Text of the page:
My Trip to San Diego with Larry David
I was in LA when I received an email from Larry David asking if I wanted to visit his brother Ken, who had just moved to San Diego. After a few phone calls where we debated times, appropriate L.A. to San Diego outfits, whether to eat or not before the trip (vegetarian as opposed to vegan), and of course insulted each other in a loving/ hateful way, we finally arranged an exact tentative day and time. With LD and me, indecisiveness was chiseled in stone.
I had asked Larry what to wear because even though he seems like he’s being sucked into a whirlpool of obsessive thought, he is, of course, simultaneously on the lookout for any fault he can find in a friend, so he can shine a spot light on it, and point it out in the most embarrassing manner. The first time Larry saw me wearing an earring he loudly announced to patrons of a restaurant that I was a hermaphrodite and starting the first phase of a deciding on a permanent sex, and he then insisted on opinions. I nearly tore off my ear and tossed it in his soup.
We were to meet at Larry’s house and from there LD would drive to San Diego. LD does not drive a fancy car. He’s far too neurotic and too self-conscious to be pretentious. Years ago, after debating with himself for six months on whether he deserved to own a Porsche, he finally purchased one. His ownership of the sports car didn’t even last long enough to go through a tank of gas. He said, “I kept imagining people pointing at me and saying, look at that stuck up, rich, bald guy with glasses, showing off. Who does he think he is… some big shot?” A hundred and four hours later, and at the cost of 16 thousand bucks he returned the Porsche..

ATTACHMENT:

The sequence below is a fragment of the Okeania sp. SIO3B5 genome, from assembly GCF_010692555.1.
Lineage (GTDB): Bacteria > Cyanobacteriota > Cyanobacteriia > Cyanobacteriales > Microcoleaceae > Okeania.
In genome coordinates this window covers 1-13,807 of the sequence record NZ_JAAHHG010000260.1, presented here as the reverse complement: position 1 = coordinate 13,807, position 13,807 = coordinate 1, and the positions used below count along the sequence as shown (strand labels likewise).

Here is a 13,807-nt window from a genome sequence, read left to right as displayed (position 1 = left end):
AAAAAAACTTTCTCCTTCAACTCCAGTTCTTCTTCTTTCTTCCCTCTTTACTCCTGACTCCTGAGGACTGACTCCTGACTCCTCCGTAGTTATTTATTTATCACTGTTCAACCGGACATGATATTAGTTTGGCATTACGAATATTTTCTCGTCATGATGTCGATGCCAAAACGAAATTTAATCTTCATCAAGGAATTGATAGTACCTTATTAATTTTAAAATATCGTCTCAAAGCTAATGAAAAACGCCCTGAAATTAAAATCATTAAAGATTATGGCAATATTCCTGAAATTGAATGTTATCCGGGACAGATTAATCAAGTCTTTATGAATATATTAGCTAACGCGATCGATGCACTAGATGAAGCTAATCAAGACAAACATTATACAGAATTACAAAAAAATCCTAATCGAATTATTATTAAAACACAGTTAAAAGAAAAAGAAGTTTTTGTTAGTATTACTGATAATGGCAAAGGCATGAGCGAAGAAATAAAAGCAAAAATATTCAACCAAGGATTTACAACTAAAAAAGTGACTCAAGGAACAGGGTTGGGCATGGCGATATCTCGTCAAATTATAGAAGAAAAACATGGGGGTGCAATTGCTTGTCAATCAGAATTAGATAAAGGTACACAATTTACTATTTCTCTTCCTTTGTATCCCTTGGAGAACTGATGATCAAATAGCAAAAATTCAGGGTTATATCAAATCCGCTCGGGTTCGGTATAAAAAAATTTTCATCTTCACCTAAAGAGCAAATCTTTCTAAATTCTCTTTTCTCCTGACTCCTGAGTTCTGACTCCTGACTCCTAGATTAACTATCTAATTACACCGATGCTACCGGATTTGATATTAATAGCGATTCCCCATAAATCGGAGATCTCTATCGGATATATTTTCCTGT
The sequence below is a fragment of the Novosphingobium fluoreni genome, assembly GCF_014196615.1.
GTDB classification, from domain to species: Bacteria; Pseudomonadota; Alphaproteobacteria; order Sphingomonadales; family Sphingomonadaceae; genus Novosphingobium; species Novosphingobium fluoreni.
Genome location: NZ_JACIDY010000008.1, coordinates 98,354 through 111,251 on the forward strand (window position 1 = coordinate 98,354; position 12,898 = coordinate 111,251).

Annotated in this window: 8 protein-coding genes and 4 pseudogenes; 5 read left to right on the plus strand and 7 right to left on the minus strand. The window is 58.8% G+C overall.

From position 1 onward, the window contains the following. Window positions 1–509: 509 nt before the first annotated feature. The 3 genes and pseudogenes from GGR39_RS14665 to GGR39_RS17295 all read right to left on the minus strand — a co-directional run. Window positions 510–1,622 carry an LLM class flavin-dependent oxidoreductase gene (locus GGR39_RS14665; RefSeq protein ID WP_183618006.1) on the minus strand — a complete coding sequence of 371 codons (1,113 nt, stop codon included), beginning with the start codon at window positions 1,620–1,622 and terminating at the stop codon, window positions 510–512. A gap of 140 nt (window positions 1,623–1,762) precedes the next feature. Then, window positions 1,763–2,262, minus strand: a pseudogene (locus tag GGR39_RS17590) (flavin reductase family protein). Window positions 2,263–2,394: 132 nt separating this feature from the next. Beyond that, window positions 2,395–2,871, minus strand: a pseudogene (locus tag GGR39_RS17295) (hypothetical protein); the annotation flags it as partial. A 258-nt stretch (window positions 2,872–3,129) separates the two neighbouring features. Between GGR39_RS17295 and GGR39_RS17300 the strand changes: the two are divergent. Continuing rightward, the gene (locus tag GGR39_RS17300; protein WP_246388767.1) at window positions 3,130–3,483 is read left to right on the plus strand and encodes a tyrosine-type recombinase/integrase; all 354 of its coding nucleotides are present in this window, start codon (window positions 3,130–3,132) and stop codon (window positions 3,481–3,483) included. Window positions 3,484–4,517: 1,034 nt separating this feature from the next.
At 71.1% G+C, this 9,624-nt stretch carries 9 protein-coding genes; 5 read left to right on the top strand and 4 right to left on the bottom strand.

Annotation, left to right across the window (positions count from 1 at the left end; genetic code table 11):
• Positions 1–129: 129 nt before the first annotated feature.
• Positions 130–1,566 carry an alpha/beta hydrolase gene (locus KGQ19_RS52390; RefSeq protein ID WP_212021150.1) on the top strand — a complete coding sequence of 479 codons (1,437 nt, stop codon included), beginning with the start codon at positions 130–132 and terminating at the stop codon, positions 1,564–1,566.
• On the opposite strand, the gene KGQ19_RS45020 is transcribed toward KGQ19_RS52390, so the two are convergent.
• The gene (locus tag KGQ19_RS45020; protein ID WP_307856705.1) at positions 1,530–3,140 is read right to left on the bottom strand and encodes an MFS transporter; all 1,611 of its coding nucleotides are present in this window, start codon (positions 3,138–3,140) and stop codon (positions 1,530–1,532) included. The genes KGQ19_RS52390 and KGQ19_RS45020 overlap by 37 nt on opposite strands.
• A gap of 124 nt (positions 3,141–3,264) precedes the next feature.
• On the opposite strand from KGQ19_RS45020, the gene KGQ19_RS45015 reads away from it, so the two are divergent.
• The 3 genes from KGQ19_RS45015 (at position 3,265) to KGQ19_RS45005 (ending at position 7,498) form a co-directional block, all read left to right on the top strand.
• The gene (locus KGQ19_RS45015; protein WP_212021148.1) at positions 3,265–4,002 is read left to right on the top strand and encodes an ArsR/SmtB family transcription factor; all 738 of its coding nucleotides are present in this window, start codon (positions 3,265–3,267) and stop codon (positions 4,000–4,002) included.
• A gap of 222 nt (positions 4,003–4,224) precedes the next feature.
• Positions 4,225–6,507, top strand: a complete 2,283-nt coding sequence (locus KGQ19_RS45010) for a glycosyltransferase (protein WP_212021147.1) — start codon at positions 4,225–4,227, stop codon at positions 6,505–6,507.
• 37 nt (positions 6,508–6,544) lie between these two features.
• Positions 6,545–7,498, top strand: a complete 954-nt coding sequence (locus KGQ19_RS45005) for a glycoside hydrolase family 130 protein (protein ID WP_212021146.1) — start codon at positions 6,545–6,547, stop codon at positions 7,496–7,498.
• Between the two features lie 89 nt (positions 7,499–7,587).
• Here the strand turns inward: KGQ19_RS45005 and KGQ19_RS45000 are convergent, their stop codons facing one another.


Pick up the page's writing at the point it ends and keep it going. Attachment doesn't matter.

So when I got to LD’s house I was not surprised to see that compared to his income, which could afford him enough to buy a gated a planet in gated galaxy, his beautiful house was modest and tasteful—a house that says, here’s a rich, bald guy who wears glasses and is way too neurotic and too self conscious to flaunt his wealth. In truth Larry is not so much self-conscious as he is self-image conscious— fearing that the world would see through his success to his undeserving bald soul—that wears glasses.
I remember when LD first told me about his house. I was doing an episode of Curb Your Enthusiasm. Between takes I tentatively asked what his new house was like. After pausing, then hesitating, he replied apologetically, like he was caught rummaging through the pockets of a dead body and was about to be karmicly judged by every homeless person in the universe. “Uh, uh I didn’t get anything too big, uh…just stuff that I always wanted, a few bedrooms, a TV room, an exercise room and a screening room. Uh…that’s not too much, right? Maybe I could have a few less closets?”
On the way to San Diego, LD manned the radio, changing stations as often as he changed his food orders, his hand sliding side to side, pressing buttons like he was searching his body for tumors, listening for the most left wing sound bite. We talked about the usual: baseball, politics, phobias, especially the fear of impotency, eventually moving onto the odds of getting Ebola virus from taking our kids to a petting zoo. We eventually covered all things neurotic. A subject we both could write an entire doctoral thesis on without pausing once.